The symbolism of the Ryugyong hotel, North Korea (image: Metahaven)
The globalised state is considered as a design object in this eye-opening, provocative book, says William Wiles
States draw their legitimacy from symbols. Crowns, currency, flags, passports, mythology, monuments, skylines, cultural output – these symbols constitute a state’s power, its brand identity. And the brand is a troubled one, with the state increasingly eroded by non-state actors from oligarchs to terrorists and from hedge funds to international agencies. Outside its walls are migrants who want in, and inside there are machete-wielding small-government freaks who want out. “In economic terms, the government provides a service with a very high barrier to entry (starting your own country) and a very high cost of changing providers (emigration),” says libertarian hacker Sean Hastings in one of the interviews in Uncorporate Identity. “In any industry, this leads to very poor service at very high cost.”
Given this apparent crisis, what’s a state to do? One of the answers is to rebrand, to work those symbols, to cultivate that image like a 16-year-old updating Facebook. Uncorporate Identity, a fat steak of a book edited by branding agency Metahaven and Marina Vishmidt, uncovers the role design plays in almost every aspect of modern state power, and in doing so makes the case that the rise in profile of the “creative industries” since the 1990s was in fact their wholesale co-option by geopolitics. But to characterise it as a single-minded polemic is misleading – it’s a menagerie of ideas and thinkers, at times bewildering but often brilliant. Four and a half chapters look at, respectively, unrecognised microstates, totalitarian megastructures, terrorism and paranoia, the EU’s boundary, and the branded state itself. These themes are served by essays, dialogues, graphic experimentation, epistolary exchanges and a short story, with contributors from Keller Easterling to China Miéville.
With these guides, all that is solid appears to melt away into a sea of uncertainty. Design (so it seems) is to the state what the curtain is to the Wizard of Oz, screening his puny figure so all we can hear is the booming voice. Sealand (a former defence platform in the North Sea turned into a microstate by an eccentric British family) and Transdniestria (a breakaway region in Moldova) are explored as two “unrecognised” states, clutching the symbols of statehood to them without quite making it into the club. Even the symbols of a state at its most gigantic and dreadful – the gargantuan House of the People commissioned by Romanian dictator Nicolae Ceausescu and the pyramidal, unfinished Ryugyong hotel in North Korea – waver in front of the eyes. “If the support structure of the monument falls into crisis – ideology discredited, lack of funds, or both – a monument’s message is up for grabs,” the book says impishly, in its finest section, discussing what is to be done with these excesses. A dialogue with philosopher and art critic Boris Groys suggests that the power of states to define themselves through monuments, “icons”, is lessening. In this context the icon-building splurge of the past 15 years or so looks more like mounting desperation than growing confidence in the power of architecture. And the whole debate is tied into one of the book’s central themes, a highly provocative one: that the network is the new wellspring of global power, and its architecture is the largest totalitarian edifice in the world today. “If there exists a ‘Totalitarianism 2.0’, it consists of fibre, aluminium and prefab concrete slabs,” says Metahaven of server farms. “Stalinist grandeur and ‘junkspace’ may be each other’s distant relatives.”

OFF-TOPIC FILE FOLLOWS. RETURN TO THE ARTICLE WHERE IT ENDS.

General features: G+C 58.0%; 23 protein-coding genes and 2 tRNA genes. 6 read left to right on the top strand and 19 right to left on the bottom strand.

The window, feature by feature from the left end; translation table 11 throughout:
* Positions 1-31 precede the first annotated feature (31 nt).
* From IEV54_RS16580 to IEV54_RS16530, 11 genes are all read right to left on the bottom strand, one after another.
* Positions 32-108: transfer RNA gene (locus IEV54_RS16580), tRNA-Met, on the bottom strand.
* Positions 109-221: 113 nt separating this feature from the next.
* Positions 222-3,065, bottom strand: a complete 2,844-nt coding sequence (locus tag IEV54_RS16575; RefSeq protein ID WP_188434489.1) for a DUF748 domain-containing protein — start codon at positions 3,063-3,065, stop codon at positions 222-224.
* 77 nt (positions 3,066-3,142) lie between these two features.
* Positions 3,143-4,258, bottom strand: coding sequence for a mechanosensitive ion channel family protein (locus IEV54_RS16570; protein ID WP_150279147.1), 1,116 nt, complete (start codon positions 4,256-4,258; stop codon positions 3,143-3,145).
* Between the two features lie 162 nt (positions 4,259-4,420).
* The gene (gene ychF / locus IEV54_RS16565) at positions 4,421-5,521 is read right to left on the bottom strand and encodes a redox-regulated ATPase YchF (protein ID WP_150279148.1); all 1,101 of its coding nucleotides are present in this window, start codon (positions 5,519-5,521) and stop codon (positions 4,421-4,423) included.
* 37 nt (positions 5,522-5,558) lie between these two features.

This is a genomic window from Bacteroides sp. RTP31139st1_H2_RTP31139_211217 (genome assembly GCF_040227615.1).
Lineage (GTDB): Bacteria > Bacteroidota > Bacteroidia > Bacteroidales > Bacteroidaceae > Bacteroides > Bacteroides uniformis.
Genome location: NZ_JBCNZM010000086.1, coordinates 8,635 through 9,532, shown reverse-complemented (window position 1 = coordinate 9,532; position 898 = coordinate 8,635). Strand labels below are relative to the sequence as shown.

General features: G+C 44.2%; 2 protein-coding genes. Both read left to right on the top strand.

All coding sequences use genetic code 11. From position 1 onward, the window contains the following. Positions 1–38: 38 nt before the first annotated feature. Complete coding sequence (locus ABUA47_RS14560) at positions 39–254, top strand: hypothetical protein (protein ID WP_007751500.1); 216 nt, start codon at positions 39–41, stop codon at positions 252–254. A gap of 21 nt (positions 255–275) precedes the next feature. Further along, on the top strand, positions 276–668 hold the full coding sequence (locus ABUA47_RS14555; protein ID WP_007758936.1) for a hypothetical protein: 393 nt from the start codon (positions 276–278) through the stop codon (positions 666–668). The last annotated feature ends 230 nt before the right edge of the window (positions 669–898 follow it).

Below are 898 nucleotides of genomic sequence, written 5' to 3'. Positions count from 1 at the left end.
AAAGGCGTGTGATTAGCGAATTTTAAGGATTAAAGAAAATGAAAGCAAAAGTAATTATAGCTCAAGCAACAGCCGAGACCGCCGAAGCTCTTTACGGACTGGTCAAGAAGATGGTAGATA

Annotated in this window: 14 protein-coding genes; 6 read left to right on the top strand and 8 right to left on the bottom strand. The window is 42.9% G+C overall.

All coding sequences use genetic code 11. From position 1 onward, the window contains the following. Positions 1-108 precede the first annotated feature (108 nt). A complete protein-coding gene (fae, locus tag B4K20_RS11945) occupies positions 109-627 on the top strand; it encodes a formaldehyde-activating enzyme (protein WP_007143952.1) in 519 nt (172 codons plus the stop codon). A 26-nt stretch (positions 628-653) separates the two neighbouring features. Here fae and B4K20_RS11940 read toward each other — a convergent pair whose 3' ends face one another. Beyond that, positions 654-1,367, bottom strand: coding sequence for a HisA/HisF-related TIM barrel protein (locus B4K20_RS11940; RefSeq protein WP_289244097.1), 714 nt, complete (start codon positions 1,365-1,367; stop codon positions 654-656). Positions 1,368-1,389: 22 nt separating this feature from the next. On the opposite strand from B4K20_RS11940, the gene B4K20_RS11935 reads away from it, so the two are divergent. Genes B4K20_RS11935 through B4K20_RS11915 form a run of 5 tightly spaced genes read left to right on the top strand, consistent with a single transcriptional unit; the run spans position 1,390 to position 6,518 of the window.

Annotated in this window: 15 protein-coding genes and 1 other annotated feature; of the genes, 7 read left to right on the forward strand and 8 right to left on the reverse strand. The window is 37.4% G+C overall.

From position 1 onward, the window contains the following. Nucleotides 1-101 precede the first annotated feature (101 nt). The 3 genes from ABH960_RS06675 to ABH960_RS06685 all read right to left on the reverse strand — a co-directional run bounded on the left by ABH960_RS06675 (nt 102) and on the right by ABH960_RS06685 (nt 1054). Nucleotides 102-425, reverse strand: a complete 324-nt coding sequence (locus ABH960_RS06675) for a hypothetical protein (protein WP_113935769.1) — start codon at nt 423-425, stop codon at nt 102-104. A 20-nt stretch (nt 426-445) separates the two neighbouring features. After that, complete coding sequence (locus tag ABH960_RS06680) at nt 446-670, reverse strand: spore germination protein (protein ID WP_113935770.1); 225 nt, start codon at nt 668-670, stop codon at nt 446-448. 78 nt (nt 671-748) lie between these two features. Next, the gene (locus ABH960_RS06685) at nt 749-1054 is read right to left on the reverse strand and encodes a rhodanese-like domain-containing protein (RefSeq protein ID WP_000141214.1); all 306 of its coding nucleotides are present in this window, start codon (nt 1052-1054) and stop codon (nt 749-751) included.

There is, of course, much much else. Miéville’s story is typically fine. The contribution from Keller Easterling – author of Enduring Innocence, still one of the definitive works on neoliberal place-making – is a brilliant semi-fictionalised riff on the International Standards Organisation, told through the medium of the airport novel. The segment on how European countries market themselves to each other (as carefree holiday paradises) and how they present themselves to those countries who might send economic migrants their way (as dangerous, unwelcoming fortresses) is a superb example of how design criticism is centrally relevant to the world around us. Given all this quality stuff, it’s a pity that parts of Uncorporate Identity stumble into the thickets of academic jargon and artspeak. These thorny, indigestible passages contribute too little of value to make up for the audiences they deter.
Uncorporate Identity, edited by Metahaven and Marina Vishmidt, Lars Müller, £34.90
Metahaven takes on David Cameron’s “big society” in icon 088 (September), in shops now